Harlaxton Drive looking south from the Derby Road end on a mid-afternoon in August. There are no cars because there are few students about. Most have gone home for the summer vacation. Devoid of cars it is much easier to appreciate just how impressive Harlaxton Drive really is. On either side of the road, you can see original Bulwell Stone walling. The good news is that, as this and other pictures show, most of the Bulwell Stone walls are still in place. Many have lost their gates, but very few have been demolished to make way for off road parking. Gardens have been concreted over in a good few places, but this, I suspect is as much about reducing maintenance work for private landlords and lazy occupiers.

Since most of Harlaxton runs downhill towards Park Road, which in turn runs downhill to Castle Boulevard, a good half-mile away, all this concrete is contributing to low level flooding which now happens on the western side of the roundabout opposite the Grove Hotel. More concrete will only make the situation worse. There are now planning laws which say that to lay more than five square metres of hard-standing requires planning persmission. I have a nasty suspicion that this legislation is not being enforced because such things are not brought to the attention of local council planning departments.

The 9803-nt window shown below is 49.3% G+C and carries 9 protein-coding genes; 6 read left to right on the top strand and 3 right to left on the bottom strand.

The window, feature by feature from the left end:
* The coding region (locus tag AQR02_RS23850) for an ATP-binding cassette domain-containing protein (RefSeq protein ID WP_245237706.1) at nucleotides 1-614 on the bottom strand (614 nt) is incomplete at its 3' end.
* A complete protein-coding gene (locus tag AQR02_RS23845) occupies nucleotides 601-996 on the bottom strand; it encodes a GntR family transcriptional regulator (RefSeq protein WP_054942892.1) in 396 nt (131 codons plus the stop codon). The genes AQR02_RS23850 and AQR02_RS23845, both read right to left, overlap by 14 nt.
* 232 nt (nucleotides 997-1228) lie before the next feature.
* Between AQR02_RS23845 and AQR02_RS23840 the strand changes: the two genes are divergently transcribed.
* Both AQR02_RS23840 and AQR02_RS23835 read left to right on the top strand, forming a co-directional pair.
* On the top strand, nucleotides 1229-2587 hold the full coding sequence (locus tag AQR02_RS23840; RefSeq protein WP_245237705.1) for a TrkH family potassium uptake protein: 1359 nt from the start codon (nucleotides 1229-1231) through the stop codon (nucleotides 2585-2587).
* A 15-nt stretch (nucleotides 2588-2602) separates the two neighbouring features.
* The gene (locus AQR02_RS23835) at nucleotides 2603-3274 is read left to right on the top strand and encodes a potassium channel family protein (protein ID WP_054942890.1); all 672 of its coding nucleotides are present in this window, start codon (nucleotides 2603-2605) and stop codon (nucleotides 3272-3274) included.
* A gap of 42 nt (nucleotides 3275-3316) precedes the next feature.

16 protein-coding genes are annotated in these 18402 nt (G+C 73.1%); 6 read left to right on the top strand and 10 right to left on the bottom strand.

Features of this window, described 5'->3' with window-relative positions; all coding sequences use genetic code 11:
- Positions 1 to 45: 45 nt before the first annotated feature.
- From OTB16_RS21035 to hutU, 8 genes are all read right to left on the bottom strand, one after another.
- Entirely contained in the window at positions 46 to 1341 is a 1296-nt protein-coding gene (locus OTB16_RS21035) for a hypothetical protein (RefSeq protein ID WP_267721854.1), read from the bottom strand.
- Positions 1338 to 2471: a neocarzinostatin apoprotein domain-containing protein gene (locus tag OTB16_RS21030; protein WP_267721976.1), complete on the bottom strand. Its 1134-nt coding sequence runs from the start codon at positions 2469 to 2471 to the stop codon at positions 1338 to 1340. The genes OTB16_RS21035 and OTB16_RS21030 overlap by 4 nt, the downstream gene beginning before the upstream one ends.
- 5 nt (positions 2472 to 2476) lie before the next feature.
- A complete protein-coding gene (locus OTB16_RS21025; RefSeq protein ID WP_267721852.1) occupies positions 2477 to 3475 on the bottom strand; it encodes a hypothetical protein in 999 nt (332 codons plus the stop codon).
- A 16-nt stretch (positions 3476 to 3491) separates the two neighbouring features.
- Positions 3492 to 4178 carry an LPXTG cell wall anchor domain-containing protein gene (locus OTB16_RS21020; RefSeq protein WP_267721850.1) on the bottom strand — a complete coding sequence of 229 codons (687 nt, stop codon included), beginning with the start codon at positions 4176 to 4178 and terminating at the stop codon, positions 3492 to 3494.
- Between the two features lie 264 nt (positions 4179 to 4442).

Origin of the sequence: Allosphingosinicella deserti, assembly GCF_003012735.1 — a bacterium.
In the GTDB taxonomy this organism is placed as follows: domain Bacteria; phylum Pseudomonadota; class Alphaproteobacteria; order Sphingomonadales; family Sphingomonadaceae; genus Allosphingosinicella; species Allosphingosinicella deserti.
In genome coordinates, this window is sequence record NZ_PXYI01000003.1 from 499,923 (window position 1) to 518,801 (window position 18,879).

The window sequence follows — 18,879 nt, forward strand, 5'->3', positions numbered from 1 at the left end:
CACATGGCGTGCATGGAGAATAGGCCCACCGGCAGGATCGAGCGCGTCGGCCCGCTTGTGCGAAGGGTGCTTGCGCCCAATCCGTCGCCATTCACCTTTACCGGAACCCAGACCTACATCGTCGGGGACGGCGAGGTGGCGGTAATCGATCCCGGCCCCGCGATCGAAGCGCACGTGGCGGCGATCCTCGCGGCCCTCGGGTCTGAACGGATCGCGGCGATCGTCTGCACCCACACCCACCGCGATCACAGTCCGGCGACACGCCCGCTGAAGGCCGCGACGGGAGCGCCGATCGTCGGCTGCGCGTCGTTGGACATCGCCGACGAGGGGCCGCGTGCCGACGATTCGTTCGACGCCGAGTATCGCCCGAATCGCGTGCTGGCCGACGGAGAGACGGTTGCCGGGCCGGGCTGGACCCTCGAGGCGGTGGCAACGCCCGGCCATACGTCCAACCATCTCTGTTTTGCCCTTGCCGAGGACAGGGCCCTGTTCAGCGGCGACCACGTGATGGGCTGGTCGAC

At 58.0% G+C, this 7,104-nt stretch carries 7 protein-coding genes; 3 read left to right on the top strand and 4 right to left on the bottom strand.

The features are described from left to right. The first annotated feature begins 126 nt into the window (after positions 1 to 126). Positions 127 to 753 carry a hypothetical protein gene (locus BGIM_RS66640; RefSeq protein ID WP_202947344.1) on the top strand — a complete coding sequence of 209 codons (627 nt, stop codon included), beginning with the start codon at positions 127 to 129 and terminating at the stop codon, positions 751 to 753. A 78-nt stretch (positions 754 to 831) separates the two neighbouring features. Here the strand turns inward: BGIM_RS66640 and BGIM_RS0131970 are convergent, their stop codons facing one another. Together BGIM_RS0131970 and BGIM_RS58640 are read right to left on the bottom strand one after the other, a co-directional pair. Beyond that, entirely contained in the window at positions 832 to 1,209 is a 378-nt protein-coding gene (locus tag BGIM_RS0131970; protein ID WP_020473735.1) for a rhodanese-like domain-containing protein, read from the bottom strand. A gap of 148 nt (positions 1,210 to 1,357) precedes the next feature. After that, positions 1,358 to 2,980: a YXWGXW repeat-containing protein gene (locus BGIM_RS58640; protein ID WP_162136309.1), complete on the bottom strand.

The good news is that the walls remain and do not in any way contribute to the kind of drainage problems I have referred to. Just look at this picture of the north side of Harlaxton Drive towards the Derby Road end and this long and impressive Bulwell Stone wall. On the other side are the gardens of large houses in The Park Estate.

At the bottom of one of The Park Estate gardens is this delightful looking wooden structure. It's too good to be called 'a shed'. I can image people once relaxing here, shaded from the summer heat or a gentle shower, reading. This may be a rather posh boarded up window, but it could also be an old notice board once used to 'announce' long forgotten activities, perhaps in a local church or social club.